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It's 'delusional' for Biden to use Defense Production Act for vaccines: Expert

The Biden Administration is invoking the Defense Production Act (DPA) to increase manufacturing of existing vaccines, a move that could help expand limited supplies and get more vaccinations sites up and running.

But the idea that any company, even another pharmaceutical company, can simply start producing the vaccines is easier than it sounds, according to some experts. Barry Bloom, a leading infectious disease expert at Harvard University, said it’s “one of the delusions I think people have.”

“This is a really complicated business that requires highly skilled people that you can't go by, with a Defense Production Act, to make vaccines tomorrow,” he said.

“This is a really complex business,” Bloom added, in a recent interview.

NYU Langone Health vaccine expert Dr. Arthur Caplan said vaccines are “a pain in the neck” because unlike other pharmaceutical products, they rely on incubating biological ingredients.

“Sometimes what you’re trying to grow in an incubator doesn’t grow well, and you don’t know why. Historically, vaccine rollouts ... have had some delay because the factory gets in trouble,” Caplan said.

Baylor College of Medicine’s Dr. Peter Hotez, another top vaccine expert, said the current demand is pushing the limits of manufacturing a brand new technology, messenger RNA, at scale.

“We knew the mRNA vaccines were not going to be the workhorse of this epidemic. It’s a new technology, it doesn’t have that capacity for scale like other technologies do,” Hotez said.

But some experts point to the ability to tweak mRNA vaccines more quickly, which has less biological-dependent processes — increasingly important as variants spread throughout the country— as a key benefit of the platform.

That being said, some companies are already in discussion to help produce vaccines. Sanofi (SNY) offered to produce Pfizer’s vaccine in Europe, and Novartis (NVS) has been discussing options.

The White House COVID-19 Response Team’s latest briefing saw officials focus on leveraging the DPA to provide critical components, instead of actual vaccine production.

National supply chain coordinator Tim Manning said Friday the DPA can, through a priority rating, route supplies to a company.

“That means that...a vaccine manufacturer gets first access to the product they need before anyone else,” Manning said.

Pivot to supplies

The team is starting with ensuring supplies and components are manufactured for Pfizer (PFE) to help ramp up production. That includes filling pumps and filtration systems.

The company had previously touted its refusal to accept Operation Warp Speed funding to develop its vaccines, but it did use help from the Trump administration for distribution and supplies.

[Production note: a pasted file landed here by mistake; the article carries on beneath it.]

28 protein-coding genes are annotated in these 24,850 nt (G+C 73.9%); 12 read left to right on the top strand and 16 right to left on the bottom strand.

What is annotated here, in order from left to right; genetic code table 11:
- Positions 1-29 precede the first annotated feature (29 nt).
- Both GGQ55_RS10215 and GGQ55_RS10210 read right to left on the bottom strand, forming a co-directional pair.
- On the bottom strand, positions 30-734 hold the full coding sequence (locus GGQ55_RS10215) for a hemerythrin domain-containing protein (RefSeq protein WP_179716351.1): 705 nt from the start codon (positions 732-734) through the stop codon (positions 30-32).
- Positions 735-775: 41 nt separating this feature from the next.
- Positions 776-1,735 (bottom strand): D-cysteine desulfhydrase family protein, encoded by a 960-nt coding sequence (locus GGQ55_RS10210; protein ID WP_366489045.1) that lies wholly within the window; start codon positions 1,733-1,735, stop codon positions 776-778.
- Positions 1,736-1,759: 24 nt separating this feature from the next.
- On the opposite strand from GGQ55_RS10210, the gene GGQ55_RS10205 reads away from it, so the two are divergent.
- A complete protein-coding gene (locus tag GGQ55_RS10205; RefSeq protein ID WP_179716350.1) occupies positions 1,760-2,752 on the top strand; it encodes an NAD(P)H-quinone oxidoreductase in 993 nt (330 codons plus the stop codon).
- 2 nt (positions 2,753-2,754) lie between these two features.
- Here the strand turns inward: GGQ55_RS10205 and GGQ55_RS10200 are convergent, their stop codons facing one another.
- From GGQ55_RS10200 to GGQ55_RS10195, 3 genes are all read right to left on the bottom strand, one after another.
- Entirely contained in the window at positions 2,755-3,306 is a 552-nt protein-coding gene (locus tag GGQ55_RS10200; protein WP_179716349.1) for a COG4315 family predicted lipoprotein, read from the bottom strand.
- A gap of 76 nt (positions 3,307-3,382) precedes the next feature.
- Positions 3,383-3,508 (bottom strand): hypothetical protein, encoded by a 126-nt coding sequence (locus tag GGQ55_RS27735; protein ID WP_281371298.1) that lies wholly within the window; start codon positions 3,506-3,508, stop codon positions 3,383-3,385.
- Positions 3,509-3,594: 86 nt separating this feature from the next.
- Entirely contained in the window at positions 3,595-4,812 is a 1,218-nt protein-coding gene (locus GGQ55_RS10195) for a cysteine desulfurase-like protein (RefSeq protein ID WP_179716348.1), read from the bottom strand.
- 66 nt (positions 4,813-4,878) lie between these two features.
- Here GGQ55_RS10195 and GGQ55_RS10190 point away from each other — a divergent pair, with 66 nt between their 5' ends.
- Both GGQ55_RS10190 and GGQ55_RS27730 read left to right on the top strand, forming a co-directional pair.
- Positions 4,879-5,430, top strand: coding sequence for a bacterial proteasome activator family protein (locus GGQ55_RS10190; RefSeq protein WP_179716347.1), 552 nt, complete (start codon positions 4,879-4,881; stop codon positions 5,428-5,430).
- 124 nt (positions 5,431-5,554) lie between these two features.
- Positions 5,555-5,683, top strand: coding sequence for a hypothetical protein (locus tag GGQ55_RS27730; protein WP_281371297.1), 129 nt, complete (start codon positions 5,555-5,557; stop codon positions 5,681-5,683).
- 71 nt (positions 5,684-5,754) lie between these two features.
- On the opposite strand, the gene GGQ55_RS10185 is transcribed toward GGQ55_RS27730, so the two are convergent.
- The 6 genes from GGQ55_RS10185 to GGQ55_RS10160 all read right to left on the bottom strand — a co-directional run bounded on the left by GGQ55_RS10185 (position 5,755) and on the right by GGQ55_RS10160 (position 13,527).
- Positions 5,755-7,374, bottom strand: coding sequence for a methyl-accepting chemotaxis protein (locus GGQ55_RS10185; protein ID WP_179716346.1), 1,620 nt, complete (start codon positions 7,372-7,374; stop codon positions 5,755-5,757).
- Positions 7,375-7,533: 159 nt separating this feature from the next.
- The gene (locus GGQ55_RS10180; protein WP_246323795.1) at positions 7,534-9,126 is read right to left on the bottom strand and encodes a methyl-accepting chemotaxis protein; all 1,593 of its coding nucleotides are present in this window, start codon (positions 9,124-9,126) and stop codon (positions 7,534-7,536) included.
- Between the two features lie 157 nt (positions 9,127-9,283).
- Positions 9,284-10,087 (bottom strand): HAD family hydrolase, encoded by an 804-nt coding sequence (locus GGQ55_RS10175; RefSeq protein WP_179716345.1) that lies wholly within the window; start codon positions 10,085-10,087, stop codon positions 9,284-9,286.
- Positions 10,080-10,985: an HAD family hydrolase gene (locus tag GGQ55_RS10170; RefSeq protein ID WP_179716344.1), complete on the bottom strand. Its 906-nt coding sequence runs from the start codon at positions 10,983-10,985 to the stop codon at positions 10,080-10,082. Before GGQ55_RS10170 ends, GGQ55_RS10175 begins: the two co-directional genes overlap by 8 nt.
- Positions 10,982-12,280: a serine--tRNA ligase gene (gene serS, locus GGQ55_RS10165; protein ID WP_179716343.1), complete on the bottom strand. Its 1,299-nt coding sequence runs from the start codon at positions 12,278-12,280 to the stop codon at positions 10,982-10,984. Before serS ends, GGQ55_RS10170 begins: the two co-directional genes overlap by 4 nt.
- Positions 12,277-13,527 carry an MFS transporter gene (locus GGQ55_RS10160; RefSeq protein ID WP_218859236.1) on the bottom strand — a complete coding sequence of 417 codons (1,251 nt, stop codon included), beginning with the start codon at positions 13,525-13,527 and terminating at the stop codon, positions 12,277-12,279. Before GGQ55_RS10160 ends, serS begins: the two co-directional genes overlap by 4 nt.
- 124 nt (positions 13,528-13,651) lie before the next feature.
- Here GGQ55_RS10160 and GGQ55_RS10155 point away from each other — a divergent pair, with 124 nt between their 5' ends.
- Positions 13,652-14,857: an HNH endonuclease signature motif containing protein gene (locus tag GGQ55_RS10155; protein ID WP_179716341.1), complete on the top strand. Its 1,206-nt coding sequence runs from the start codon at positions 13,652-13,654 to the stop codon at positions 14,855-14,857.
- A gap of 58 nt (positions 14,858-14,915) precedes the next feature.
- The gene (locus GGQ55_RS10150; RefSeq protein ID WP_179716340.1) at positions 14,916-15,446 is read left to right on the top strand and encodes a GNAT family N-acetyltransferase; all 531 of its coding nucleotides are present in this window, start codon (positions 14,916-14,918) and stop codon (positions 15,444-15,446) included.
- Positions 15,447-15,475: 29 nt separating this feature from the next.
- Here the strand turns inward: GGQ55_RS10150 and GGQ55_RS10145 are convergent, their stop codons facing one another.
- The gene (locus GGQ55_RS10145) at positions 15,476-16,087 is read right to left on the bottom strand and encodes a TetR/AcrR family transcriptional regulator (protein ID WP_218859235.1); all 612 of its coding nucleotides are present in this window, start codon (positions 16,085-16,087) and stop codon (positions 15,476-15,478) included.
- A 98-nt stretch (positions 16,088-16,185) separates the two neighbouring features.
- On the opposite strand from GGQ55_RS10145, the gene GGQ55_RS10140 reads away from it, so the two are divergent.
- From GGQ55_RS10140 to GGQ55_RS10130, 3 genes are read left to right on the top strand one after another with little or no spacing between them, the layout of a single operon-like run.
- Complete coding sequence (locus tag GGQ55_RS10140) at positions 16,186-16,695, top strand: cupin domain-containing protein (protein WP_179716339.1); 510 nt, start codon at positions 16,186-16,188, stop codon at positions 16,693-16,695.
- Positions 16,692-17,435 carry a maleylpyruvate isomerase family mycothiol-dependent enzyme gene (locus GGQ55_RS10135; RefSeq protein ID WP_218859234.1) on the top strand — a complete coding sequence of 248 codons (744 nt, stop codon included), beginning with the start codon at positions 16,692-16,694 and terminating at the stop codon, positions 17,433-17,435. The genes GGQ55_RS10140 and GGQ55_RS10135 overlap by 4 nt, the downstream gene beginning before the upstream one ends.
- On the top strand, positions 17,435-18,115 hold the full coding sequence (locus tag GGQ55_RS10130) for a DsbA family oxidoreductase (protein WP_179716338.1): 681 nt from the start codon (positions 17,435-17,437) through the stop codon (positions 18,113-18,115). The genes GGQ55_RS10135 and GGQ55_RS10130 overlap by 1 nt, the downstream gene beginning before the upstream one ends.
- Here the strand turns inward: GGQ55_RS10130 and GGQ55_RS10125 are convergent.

The DPA was used “in the last days of the Trump administration” to prioritize components for the company’s vaccine production, White House officials said Friday.

This, according to Response Team coordinator Andy Slavitt, is why the company was able to recently announce a ramp up in production.

Pfizer declined multiple requests to comment on the details of the aid from the federal government. Meanwhile, the White House team has only revealed some details.

Caplan said that was one shortfall of the Trump administration, which did not push enough for domestic production of things like glass vials and syringes.

Slavitt also noted that should the U.S. Food and Drug Administration (FDA) authorize Johnson & Johnson’s (JNJ) vaccine, “every option is on the table” to increase production of the one-shot dose.

J&J filed for emergency use authorization Thursday, and a vaccine advisory committee meeting is scheduled for February 26 for independent experts to consider recommending approval or rejection of the application.

But whether the use of the Korean War–era rule will escalate to the point of compelling pharmaceutical competitors to produce vaccines remains unclear.

The administration has also discussed using the DPA to produce accessories like syringes, vials and other needs to support vaccine distribution. The White House COVID-19 Response Team noted FEMA is allocating $1 billion to support states through reimbursements dating back to last year, as well as storage and transportation costs — such as the cost of ultra-cold freezers.

On Friday, White House officials also announced that protective gear, like masks and gloves, will be produced by several contracted manufacturers. The companies contracted to do so have not yet been revealed, but officials said they will be once the contracts are in place.

State by state

For some, the vaccine rollout has led to what some experts are calling a “Darwinian” struggle. Some Americans have taken to staking out pharmacies and grocery stores, while others are confused or left out as appointments have relied heavily on tech-savviness.

“Every state does its own thing, which is crazy. And I don’t know any way to fix it,” Harvard’s Bloom said o the U.S.’s 64 different jurisdictions — states, tribal nations and territories — running the show locally.

Daily reports of missteps— a freezer breakdown leading to a rush to vaccinate before vials expired in Washington and a disproportionate uptake of vaccines in diverse metros like New York City— show just how chaotic the U.S. vaccine rollout has been.

Politico reported that the U.S. is unable to track about 20 million doses, and the Biden administration has been struggling to get a handle on the prior administration’s actions and strategy.

“I think we’re going to be dealing with ... chaotic distribution for a while,” NYU Langone’s Caplan said.

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